Table of Contents Hide
- A simple checklist of time-tested ideas for product designers
- #1. Use no more than 3 colours on your UI
- #2. Colour Pairing & Schemes:
- #3. Text to Background Colour Contrast
- #4. Always Test Colours Against Each Other
- #5. Manage Simultaneous Contrast
- #6. The 60:30:10 rule
- #7. Consider Interaction and Functionality of Elements
A simple checklist of time-tested ideas for product designers
“Anyone who has ever felt blue, seen red, blacked out, or turned green knows we’re prone to make emotional associations with different shades.”
— Winifred Gallagher
You’ve covered the basics of Colour Theory and are excited to design your first app. You’re looking at some great colour combinations to use in your app. Great! But in practice, the advice ‘use a complementary colour scheme’ has little practical bearing on whether you would eventually end up with a good-looking design.
So how do you apply colour theory in practice as a UI designer? How do you leverage time-tested principles and not reinvent the wheel every time you’re making a prototype? This is what made me write this.
This post is a small attempt at creating a bridge between theory and practice, to get to a practical rulebook at applying colour principles in app design. I am writing this as a guide to beginners in design, including myself.
The essential question that I am trying to answer here is: How do I pare down colour theory to a few (limited) core design tenets, so as to create a repeatable system or framework for app design?
Of course, as with anything in design, the choice of colour(s) for your app needs to take into consideration the users and
- the mood and perception you want to convey
- the emotions and behaviours you want to elicit
- the brand identity & personality, tone of messaging, and industry
- the cultural associations of different colours in general (and in the target geography in particular).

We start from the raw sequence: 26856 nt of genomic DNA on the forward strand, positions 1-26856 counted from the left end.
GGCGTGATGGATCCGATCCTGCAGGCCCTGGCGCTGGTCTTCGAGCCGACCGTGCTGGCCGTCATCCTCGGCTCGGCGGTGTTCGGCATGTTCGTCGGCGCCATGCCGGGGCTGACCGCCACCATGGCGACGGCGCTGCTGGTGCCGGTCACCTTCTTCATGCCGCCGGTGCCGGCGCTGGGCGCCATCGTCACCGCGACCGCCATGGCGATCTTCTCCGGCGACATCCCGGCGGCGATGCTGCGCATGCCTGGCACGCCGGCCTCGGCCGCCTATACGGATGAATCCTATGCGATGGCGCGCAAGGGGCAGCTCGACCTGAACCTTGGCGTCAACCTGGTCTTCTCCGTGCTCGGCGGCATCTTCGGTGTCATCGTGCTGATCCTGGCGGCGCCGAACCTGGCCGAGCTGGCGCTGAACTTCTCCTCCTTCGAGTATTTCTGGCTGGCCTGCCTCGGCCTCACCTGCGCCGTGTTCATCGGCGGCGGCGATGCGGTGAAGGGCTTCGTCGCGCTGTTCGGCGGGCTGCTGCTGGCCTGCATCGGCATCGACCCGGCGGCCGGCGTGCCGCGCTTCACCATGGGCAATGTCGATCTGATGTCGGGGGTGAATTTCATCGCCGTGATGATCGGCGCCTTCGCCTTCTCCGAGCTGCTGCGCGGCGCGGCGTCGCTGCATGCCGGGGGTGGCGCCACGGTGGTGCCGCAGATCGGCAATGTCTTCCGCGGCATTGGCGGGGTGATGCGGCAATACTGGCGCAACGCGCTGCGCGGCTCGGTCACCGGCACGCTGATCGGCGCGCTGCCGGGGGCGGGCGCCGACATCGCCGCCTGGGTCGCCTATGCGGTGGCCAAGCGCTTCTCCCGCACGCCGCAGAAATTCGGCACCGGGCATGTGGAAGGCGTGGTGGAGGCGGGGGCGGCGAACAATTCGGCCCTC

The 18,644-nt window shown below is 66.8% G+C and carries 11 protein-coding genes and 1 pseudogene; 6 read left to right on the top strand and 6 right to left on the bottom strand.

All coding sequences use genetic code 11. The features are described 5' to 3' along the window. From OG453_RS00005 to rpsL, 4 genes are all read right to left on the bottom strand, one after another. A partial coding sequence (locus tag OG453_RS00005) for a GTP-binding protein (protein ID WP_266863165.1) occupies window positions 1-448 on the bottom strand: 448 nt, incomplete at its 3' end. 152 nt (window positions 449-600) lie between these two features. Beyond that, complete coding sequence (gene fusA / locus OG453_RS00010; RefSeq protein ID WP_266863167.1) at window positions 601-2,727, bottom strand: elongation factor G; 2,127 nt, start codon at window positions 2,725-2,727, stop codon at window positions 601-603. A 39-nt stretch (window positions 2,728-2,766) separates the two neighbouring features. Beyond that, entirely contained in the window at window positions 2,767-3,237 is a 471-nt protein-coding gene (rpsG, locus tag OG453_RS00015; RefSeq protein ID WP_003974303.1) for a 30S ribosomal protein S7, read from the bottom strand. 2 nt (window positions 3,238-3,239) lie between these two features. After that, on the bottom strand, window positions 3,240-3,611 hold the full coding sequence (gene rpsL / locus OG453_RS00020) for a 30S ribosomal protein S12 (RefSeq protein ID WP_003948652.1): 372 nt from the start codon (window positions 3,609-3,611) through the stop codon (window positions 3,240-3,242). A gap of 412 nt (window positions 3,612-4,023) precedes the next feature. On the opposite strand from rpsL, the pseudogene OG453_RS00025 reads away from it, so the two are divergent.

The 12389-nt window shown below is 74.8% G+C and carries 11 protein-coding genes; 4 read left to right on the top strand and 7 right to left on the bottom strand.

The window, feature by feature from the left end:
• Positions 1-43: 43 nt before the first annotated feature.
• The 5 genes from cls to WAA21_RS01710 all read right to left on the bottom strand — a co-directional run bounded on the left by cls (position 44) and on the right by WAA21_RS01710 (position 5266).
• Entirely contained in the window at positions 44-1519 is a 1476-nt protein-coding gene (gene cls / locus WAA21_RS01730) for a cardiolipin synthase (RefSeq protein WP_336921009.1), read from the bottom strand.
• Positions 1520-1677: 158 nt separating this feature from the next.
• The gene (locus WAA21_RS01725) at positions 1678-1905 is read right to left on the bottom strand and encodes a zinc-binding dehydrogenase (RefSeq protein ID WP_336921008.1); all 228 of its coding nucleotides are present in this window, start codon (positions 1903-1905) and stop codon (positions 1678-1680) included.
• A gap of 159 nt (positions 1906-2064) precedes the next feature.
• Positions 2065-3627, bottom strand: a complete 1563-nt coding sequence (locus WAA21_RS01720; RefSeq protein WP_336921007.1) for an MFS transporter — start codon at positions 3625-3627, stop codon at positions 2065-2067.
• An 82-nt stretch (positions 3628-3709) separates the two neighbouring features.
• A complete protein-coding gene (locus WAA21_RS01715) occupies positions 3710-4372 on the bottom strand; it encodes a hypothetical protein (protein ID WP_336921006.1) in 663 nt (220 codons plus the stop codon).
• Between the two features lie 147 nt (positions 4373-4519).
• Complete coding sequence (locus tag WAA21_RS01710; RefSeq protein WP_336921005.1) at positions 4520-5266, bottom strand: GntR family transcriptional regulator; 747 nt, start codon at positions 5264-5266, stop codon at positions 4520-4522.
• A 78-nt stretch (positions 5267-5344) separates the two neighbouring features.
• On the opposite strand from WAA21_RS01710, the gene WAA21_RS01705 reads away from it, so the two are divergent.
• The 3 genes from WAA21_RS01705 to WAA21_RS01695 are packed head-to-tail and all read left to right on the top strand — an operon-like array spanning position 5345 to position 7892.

These preliminary checks are a must for designers before moving on to the finer nuances. But we’re not talking about all that here. We are looking at some generic, context-independent UI ground rules.
To keep it short and sweet, I will not cover any colour theory basics in this post and have deliberately attempted to make the pointers as succinct as possible. If you’re new to colour theory or want a relook at the basics, check out the below article.
Cool? Let’s jump straight in!
#1. Use no more than 3 colours on your UI
Remember this: Colour selection in UI is less about selecting a bunch of colours and more about creating multiple variations of 1 or 2 base colours.
Simpler is better. Avoid overload. Often it’s more useful to limit the palette to 2 base colours and work with different shades of the same colour (rather than two different colours). In a 3-colour palette, use
- 1 colour as the dominant colour (use it for backgrounds). Dominant colours are typically light and often neutral.
- 1 colour as the complementary colour (use this for text). Ensure it has reasonably good contrast with the dominant colour.
- 1 colour as the accent colour (use it to create emphasis such as on CTA buttons, error messages etc.). Accent colours are typically bright and may be the primary brand colour. If variations are required, try using different shades.
- To generate ‘shadowed’ or ‘darker’ versions of a base colour, lower the value (brightness) and bump up the saturation. Similarly, to get brighter colour variations, increase the value and lower the saturation.
Wanna try some amazing colour palettes? Head over to coolers.co and generate your own palettes — just press ‘Space’ for a new combination!
#2. Colour Pairing & Schemes:
Stick to basic colour schemes like Monochromatic, Analogous or Complementary. Or a combination of monochromatic & neutral colours (e.g. different shades of blue with white as accent colours).
- While using an analogous scheme, use a high-saturation colour from the opposite end of the colour wheel as an accent colour (to create emphasis).